Namibian Supreme Court outlaws ultra-long prison sentences
IN an important new decision, Namibia’s highest court has held that judges in that country may not impose jail terms that are “longer than a life sentence”. Prisoners serving life may be considered for possible parole after 25 years, and the Supreme Court has now held that any sentence in which parole is not at least notionally possible after 25 years, would be unconstitutional.
Uganda: Judicial Independence Reaffirmed
JUDGES of Uganda’s constitutional court have come to the rescue of two judicial colleagues, finding that the statutory five-year limited term of office of the industrial court bench undermined judicial independence and was unconstitutional and therefore invalid.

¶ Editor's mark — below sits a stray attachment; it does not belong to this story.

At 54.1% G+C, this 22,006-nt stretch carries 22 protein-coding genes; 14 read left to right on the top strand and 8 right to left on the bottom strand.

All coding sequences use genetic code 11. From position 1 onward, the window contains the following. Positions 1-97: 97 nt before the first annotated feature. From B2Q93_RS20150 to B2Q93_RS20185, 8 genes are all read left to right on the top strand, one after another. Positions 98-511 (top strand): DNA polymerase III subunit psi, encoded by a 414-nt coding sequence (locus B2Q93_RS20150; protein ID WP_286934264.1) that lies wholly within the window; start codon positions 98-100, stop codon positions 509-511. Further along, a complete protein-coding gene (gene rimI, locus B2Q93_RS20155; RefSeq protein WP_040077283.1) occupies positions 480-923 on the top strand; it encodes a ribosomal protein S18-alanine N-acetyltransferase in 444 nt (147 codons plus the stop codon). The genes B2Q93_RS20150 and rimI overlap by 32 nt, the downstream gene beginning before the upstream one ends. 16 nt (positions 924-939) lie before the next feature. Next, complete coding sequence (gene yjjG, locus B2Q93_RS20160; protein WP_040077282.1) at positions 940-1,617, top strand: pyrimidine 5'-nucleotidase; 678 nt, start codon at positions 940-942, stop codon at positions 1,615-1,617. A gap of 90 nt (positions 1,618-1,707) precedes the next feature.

2017 saw many challenges for judiciaries in Africa, including a number of threats from the executive, electoral difficulties and political instability, as well as many examples of extraordinary judicial independence and courage. Some examples that come to mind are the Kenyan Constitutional Court’s decision to nullify the elections ; Zimbabwe’s Chief Justice and JSC’s fearless defence of the system of judicial appointments; The Seychelles Appeal Court judges speaking truth even when it involved one of their own; Malawi trying its first case under their new Gender Equality Act; Zambia grappling with balancing the rights of traditional culture, freedom of religion and international law and constitutional obligations and Uganda fleshing out the issue of the awarding of cost orders in Constitutional matters under the new constitution.